Benefits of Gardening with Kids

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Wondering how to get your kids to eat more veggies? Grow them. 

Whether it’s a container on the patio or a raised bed, gardening is easier than most people think, even with limited space. Last year, our family dug up the front lawn and built raised bed garden boxes. We started gardening when the kids were little, so over the years we’ve reaped the rewards of more time outdoors, building personal responsibility, and growing seeds into healthy, irresistible foods. Spring is the optimum time to dig into gardening with kids. Read on for great resources from local experts. 

Why Garden?

Raise Adventurous Eaters 

When children take ownership of growing food, they are more likely to try new foods. “Growing food cultivates curiosity,” says Jeni Barajas, environmental educator at Olivewood Gardens in National City. “My students have become more adventurous eaters. Even trying one bite gives kids the opportunity to expand their palate.” When kids try new foods, it creates a ripple effect, encouraging family members to try new foods, too. “We have families who now love Swiss chard on tacos.”

Pick Fresh Food

My greatest victory as a gardener is picking fresh food outside my doorstep. Food we grow tastes fresh and delicious, and I know my family is getting top-quality nutrients from the freshest, organic produce.

Encourage Sharing 

With just eight lettuce plants, we have enough to share with neighbors, friends and family every week. We’ve built new relationships with neighbors who share with us, too.

Eat a Rainbow

  • Different colored vegetables protect the body in different ways. “Eating a rainbow“ is the best protection we can provide our bodies. Find an infographic that includes specific fruits and vegetables of the rainbow (and their benefits) at www.sharp.com/health-news/eat-the-rainbow-infographic.cfm.
  • Variety diversifies eating habits and builds gut health. Love tomatoes? Try growing several colors.

Support the Environment

  • Organic gardening ensures no pesticides or synthetic fertilizers are used.
  • No transportation is needed when harvesting produce in your yard, which saves gas and minimizes pollution.
  • “Growing and nurturing food creates a new generation of stewards of the land,” says Barajas.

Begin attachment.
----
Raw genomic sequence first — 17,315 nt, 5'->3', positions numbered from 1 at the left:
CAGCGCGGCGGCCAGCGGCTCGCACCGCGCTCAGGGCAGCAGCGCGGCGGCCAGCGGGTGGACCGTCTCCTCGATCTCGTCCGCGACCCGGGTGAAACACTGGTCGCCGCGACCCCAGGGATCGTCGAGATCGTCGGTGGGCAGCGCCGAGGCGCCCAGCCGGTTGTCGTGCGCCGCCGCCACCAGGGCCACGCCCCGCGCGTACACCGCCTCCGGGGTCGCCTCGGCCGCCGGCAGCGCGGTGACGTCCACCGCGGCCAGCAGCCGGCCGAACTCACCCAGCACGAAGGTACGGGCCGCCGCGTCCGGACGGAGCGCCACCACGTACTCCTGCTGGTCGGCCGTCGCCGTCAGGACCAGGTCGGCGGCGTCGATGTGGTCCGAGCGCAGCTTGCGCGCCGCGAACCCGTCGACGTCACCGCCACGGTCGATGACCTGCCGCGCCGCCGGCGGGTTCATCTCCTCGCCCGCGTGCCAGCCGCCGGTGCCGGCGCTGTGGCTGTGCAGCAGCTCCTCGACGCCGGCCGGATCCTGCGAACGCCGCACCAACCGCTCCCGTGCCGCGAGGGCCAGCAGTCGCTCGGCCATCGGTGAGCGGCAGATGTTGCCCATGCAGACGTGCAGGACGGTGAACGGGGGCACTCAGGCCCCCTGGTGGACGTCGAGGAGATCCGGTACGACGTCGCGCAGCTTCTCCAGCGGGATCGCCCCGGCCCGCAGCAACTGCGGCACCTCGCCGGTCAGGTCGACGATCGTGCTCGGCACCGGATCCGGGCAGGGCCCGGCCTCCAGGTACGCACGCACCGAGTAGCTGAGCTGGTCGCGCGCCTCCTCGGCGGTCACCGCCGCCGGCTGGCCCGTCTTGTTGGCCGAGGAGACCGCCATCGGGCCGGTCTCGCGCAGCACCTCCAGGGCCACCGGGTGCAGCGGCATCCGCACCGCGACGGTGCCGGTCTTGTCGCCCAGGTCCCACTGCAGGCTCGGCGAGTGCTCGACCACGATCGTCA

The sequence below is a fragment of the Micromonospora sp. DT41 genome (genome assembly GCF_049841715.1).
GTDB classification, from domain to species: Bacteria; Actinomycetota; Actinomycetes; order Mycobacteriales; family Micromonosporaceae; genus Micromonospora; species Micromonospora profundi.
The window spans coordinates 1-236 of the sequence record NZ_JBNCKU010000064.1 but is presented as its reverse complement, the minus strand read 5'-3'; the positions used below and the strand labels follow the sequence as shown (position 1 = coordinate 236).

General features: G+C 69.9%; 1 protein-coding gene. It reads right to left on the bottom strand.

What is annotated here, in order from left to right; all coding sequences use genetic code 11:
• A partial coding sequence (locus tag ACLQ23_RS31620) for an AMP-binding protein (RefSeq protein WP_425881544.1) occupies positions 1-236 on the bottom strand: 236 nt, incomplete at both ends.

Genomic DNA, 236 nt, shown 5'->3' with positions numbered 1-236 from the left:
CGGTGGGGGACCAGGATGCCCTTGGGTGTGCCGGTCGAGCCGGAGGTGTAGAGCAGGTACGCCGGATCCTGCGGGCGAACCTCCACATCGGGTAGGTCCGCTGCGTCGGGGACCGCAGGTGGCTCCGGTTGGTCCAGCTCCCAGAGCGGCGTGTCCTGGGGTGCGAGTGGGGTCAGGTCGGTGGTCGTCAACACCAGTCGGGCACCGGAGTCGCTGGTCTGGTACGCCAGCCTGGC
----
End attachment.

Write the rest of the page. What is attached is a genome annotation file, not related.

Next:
Get Outdoors

  • Sunshine provides Vitamin D, which protects the immune system.
  • Barajas’ students say they’re happier and less stressed when they’re outside.
  • Gardening offers a mindful break from screens.
  • Creates dedicated time to connect to nature. 

Reap Educational Benefits

  • Make choices and adapt to best practices while nurturing plants (problem solving).
  • Enjoy science at your fingertips. Lessons about plant respiration, soil microbes and more are ready to explore. 
  • Build resilience. You’ll experience many successes, but some failure. Kids learn to try new things and do things differently when necessary. 

Tips for Growing Food with Kids

Assess Your Space

  • If planting in containers, determine placement: patio, balcony, doorstep.
  • “Full sun” means sunlight for at least 6-8 hours.

Use Good Quality Soil

San Diego’s dirt is mainly made up of decomposed granite and clay, which are insufficient nutrients. Choose nutrient-dense potting soil for growing.

Choosing Plants

  • Quality local nurseries offer the best variety.
  • Choose fast-growing vegetables like radishes and lettuce to enjoy quick results.
  • Let kids choose what to plant; it gives them ownership.
  • Identify plants that grow well in your climate and conditions: Look for labels like “hardy” and “heat tolerant.”
  • Planting in a shaded area? Try growing herbs.

Planting Seeds

  • Don’t plant seeds too deeply. Sprinkle over soil, then cover with only ¼-inch more soil.
  • Keep moist at all times.
  • Allow kids to get their hands dirty. They love sowing, digging and watering.

Planning for a Larger Space (two+ raised beds)

  • We found it cost effective to buy soil in bulk from a wholesale nursery. 
  • Add compost to enrich soil and mulch to maintain moisture.
  • Drip irrigation helps save on the water bill.

Watering 

  • Watering every morning is good for the plants and a good routine for the kids.
  • Water the plant’s base, not the leaves.

Try a Community Garden

Lease a garden plot in a community garden. For a nominal fee, you’ll reap the rewards of shared tools, soil, and advice about everything from pest control to composting from neighborhood experts. Find a San Diego community garden in your neighborhood: http://sdcgn.org/index.html.

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Quick Start to Container Gardening

“You can grow most everything in a container, as long as you fill it to the top with light nutrient-dense potting soil and it has a drainage hole or two. Radishes are the quickest crop and carrots are their friends. Pour a little of each of the seeds in the palm of your hand and sprinkle them over the soil in your container. Then cover them only 1/4” with more soil. Keep soil moist at all times and ensure plenty of sunlight. Radishes will space out the carrots as they plump up first; carrots will follow. You’re sure to harvest enough to share!”
- Mia Vaughnes, founder of Good Neighbor Gardens, a local urban sharecrop
www.goodneighborgardens.com

Cherie Gough is a local writer specializing in gluten-free nutrition. Follow her garden adventures on Instagram @cgoughwrites.

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